As it turns out, Oz has only been a mature Magi for a month, so he is quite unsure of his abilities. All he wants is for Lyla to help him find an Afghan girl named Tamina. Oz was an American aid worker on assignment in Afghanistan when he was befriended by Tamina's relatives, a Magi family who realized immediately that he was an immature Magi. Recently, Tamina and her family left Afghanistan and resettled in Pittsburgh, but when the Afghan relatives learned that Tamina's parents had been murdered and that Tamina was missing, they arranged for Oz to be initiated so that he could return to America, Bind a Jinni, and command the Jinni to find Tamina. Oz promises that he will unBind Lyla in time for her end-of-curse deadline, but she doesn't believe him—at first, anyway.
The story follows Oz, Lyla, and Lyla's friends as they search for Tamina, investigate an infestation of obnoxious magical creatures from Sideways, and learn the truth about Tamina's disappearance and her connection with Kouros. As you would expect, Oz and Lyla move well beyond a Master-Slave relationship, although they only get as far as a few passionate kisses in this book (much like the hero-heroine relationship in Peeler's JANE TRUE series).
The first book in a series is always packed to the gills with world-building, and this book is no exception. Unfortunately, there is so much exposition that both plot and characterization suffer terribly. Some details (like the poisonous Node) are repeated over and over again, while others (like the Blood sect and the Crypt) pop up suddenly with little or no explanation. Another problem is that the plot relies on several "Aha!" moments to carry it along—epiphanies in which the heroine has implausible flashes of insight based on nothing but a few flimsy clues and some questionable assumptions.
The relationship between Lyla and Oz is weak and lacking in emotion. Even though we learn Lyla and Oz's back stories, they are thinly developed characters with a definite lack of human qualities. I could never truly connect with either of them—the same problem I had with the characters in the JANE TRUE novels. Another problem is the stilted dialogue and the lack of emotional bonding between the hero and the heroine. Their romantic scenes always feel forced. The secondary characters are entertaining, but I always question the wisdom of dumping lots of different types of supernatural creatures into a series—particularly into the first book. It's difficult enough to introduce a new mythology and to flesh out a cast of characters, so why add a host of weird supernatural beasties to the list, each of which must be described in some detail. That just slows down the pace, overwhelms the plot, and adds little to the story.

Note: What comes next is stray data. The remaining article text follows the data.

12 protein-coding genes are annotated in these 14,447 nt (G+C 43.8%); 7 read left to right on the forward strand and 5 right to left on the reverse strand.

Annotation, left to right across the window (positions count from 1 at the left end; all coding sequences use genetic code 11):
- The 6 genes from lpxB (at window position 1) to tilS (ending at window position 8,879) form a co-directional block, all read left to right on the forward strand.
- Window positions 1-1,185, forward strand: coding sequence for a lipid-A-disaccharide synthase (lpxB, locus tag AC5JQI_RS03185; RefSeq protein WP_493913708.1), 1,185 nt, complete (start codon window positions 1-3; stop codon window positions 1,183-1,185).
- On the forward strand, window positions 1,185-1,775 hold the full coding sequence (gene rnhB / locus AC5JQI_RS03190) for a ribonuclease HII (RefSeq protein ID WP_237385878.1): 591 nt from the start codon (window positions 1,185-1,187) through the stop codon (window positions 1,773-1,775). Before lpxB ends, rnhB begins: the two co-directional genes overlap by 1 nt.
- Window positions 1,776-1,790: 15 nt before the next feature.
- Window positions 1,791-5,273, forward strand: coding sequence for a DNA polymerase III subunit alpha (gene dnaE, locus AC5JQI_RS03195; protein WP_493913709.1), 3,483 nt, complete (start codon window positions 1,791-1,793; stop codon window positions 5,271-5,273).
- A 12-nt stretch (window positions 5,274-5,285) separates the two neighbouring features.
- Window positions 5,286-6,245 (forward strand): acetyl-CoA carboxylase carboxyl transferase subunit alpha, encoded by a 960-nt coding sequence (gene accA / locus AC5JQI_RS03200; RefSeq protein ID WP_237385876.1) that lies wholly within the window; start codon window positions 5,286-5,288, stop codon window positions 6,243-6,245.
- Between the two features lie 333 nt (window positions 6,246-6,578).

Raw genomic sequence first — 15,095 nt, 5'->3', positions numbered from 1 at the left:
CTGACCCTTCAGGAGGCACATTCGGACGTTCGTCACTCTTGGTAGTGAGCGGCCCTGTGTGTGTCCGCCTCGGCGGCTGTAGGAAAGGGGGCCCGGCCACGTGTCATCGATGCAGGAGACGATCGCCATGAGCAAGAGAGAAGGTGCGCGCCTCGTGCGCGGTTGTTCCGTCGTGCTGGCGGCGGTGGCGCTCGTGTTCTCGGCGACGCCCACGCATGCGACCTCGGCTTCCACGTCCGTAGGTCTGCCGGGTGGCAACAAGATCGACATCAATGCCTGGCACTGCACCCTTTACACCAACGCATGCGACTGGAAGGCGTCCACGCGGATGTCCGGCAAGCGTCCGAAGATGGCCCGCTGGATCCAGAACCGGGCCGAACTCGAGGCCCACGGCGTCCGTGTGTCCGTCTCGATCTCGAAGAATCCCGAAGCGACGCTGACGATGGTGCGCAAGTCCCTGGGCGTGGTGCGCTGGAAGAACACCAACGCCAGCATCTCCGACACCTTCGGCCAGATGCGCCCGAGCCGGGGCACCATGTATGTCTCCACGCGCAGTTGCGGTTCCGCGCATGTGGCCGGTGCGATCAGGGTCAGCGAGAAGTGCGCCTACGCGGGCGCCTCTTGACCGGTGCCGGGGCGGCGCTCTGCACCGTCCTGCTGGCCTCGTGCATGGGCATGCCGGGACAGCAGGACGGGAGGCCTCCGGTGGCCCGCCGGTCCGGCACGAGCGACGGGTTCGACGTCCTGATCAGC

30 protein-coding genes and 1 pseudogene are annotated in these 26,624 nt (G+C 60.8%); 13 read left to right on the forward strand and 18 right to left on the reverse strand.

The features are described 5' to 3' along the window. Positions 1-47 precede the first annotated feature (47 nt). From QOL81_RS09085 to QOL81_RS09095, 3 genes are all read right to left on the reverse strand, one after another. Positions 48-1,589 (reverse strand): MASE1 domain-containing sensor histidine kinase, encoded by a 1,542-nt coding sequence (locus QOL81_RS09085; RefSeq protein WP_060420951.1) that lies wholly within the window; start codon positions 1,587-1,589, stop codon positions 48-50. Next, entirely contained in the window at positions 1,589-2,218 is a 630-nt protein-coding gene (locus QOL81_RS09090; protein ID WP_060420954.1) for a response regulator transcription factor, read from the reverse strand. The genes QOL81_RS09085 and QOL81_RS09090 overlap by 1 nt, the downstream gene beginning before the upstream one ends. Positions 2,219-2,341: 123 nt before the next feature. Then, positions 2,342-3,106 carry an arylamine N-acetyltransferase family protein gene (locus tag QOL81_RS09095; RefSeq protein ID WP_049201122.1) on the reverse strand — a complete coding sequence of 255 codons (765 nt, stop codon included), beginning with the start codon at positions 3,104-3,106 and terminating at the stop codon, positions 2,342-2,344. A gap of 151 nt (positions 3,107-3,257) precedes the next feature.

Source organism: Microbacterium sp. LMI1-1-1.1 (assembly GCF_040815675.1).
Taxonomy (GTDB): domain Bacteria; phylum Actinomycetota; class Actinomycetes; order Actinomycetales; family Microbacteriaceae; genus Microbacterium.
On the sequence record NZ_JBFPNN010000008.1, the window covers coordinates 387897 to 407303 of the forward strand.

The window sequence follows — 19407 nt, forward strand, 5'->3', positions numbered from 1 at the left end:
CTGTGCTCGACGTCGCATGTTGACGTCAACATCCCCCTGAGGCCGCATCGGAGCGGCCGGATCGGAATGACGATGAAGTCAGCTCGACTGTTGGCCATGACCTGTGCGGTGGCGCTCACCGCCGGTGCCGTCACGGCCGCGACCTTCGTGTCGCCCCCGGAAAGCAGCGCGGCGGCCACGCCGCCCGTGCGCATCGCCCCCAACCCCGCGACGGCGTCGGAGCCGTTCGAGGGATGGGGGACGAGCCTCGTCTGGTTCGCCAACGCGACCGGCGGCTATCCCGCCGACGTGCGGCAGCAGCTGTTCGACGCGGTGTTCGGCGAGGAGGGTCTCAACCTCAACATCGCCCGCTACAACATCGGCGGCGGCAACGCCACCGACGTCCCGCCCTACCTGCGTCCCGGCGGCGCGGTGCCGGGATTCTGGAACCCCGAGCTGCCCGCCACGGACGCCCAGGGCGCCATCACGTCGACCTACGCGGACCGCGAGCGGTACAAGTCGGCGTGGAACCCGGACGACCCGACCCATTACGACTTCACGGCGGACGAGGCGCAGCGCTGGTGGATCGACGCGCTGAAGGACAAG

One last quibble: The paperback version is full of copy-proofing errors in spelling and word-use, mostly the kind that slip past auto-spell-checks. Orbit should have done a better job with this.
In the final analysis, I always judge a book by its ability to keep me engrossed. This one didn't have me glued to the page, but I was interested enough to read it through to the end just to find out what happened with Kouros. If you enjoyed Peeler's writing style in JANE TRUE, you'll probably like this series as well. Click HERE to read an excerpt from Jinn and Juice on the Orbit web site.